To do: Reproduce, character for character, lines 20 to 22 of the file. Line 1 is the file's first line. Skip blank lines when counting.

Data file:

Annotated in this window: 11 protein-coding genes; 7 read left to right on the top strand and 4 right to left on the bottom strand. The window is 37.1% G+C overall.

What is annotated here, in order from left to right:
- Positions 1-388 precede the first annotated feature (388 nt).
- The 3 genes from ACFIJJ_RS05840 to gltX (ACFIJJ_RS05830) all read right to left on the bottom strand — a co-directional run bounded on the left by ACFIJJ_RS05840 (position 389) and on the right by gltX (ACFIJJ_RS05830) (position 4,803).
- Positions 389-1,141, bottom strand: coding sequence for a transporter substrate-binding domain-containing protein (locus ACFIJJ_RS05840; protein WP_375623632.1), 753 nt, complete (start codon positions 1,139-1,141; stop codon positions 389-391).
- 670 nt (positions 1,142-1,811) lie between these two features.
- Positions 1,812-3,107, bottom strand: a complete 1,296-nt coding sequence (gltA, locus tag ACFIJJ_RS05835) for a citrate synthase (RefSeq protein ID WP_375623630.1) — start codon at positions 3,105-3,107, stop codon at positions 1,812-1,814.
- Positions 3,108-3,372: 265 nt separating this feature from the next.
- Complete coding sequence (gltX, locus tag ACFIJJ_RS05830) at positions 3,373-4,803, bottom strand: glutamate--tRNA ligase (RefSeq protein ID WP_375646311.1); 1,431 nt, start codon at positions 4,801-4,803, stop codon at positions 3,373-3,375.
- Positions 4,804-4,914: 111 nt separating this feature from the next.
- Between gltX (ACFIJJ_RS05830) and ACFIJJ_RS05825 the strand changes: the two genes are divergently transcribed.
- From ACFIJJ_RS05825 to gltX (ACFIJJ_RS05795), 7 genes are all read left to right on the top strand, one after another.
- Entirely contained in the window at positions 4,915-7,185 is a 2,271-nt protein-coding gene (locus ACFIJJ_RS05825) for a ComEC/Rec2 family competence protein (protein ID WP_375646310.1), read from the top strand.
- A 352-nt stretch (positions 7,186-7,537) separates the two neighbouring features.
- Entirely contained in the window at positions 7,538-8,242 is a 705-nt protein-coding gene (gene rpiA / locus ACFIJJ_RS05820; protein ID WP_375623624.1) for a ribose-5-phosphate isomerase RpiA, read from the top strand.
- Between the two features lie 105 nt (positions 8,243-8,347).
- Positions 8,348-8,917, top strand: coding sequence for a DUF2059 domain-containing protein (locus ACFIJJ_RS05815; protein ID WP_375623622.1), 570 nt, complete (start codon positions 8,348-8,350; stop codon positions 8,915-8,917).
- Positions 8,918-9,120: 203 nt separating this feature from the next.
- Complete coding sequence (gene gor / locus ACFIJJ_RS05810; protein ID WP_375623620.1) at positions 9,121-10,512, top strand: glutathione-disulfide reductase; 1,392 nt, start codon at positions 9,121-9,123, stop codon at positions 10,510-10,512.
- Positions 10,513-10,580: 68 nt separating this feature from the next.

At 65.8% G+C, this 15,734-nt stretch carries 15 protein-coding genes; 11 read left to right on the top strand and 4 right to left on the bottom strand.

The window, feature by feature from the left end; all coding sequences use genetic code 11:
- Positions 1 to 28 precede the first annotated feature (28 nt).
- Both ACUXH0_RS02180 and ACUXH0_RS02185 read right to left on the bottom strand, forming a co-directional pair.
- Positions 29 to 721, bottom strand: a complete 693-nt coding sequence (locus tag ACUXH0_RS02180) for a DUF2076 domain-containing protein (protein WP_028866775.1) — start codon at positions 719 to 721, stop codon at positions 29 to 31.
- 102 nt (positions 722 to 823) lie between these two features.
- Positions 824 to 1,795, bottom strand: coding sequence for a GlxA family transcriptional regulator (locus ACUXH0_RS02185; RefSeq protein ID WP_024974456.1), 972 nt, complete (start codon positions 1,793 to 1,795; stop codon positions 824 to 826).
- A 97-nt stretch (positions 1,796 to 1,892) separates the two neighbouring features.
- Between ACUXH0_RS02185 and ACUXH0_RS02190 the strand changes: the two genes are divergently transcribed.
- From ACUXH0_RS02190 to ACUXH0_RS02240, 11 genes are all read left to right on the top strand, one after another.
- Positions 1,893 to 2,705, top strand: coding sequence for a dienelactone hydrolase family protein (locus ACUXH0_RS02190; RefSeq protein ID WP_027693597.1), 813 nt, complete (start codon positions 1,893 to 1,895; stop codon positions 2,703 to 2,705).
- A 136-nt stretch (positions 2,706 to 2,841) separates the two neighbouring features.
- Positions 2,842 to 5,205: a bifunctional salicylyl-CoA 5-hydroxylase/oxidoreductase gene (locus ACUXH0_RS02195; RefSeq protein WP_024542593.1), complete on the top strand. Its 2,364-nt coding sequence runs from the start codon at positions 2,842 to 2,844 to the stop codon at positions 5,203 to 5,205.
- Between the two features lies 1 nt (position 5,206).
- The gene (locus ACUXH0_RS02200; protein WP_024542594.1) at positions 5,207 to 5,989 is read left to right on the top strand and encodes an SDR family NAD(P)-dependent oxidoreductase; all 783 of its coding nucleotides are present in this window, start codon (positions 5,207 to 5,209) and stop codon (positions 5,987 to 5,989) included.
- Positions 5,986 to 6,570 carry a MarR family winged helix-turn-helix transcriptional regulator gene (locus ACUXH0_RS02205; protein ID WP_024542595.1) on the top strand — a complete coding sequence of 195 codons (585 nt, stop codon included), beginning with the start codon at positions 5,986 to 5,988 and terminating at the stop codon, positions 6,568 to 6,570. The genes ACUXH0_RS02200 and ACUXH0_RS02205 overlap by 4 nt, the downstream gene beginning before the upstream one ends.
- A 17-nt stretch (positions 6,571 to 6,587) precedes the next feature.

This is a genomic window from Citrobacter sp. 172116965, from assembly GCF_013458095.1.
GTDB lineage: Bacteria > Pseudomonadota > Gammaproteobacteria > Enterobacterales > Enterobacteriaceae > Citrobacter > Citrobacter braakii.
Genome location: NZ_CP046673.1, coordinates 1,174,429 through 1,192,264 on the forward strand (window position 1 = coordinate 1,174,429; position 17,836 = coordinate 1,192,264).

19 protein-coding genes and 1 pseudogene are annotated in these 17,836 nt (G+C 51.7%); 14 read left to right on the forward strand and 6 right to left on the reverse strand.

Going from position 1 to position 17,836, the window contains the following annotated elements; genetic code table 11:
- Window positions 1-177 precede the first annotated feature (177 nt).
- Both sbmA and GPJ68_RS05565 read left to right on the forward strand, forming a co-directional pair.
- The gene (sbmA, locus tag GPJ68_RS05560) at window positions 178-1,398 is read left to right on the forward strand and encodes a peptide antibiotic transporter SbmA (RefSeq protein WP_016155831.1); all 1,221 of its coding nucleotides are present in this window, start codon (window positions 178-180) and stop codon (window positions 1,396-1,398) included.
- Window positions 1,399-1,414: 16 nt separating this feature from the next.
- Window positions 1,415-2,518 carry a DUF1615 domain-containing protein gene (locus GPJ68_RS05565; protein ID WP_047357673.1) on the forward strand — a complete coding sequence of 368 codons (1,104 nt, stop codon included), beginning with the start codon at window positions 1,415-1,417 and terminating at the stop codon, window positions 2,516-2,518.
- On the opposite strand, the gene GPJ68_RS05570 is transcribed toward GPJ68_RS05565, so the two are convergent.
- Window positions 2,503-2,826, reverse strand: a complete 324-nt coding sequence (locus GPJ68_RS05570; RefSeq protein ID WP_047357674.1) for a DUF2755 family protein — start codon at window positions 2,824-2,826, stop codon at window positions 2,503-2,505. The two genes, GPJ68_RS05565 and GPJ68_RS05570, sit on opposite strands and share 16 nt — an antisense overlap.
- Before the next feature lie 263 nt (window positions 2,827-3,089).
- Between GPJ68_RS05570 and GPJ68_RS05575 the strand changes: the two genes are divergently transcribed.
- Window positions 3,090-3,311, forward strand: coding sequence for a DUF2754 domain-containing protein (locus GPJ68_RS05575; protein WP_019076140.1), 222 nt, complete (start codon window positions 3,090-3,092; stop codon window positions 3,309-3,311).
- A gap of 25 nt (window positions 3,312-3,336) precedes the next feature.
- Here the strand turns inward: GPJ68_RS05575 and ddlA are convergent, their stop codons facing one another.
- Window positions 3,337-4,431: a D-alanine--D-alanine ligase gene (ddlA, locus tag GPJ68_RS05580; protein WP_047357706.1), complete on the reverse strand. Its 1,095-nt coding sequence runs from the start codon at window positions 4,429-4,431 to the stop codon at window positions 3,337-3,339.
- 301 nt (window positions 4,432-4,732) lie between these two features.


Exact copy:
- Positions 10,513-10,580: 68 nt separating this feature from the next.

At 65.8% G+C, this 15,734-nt stretch carries 15 protein-coding genes; 11 read left to right on the top strand and 4 right to left on the bottom strand.

The window, feature by feature from the left end; all coding sequences use genetic code 11: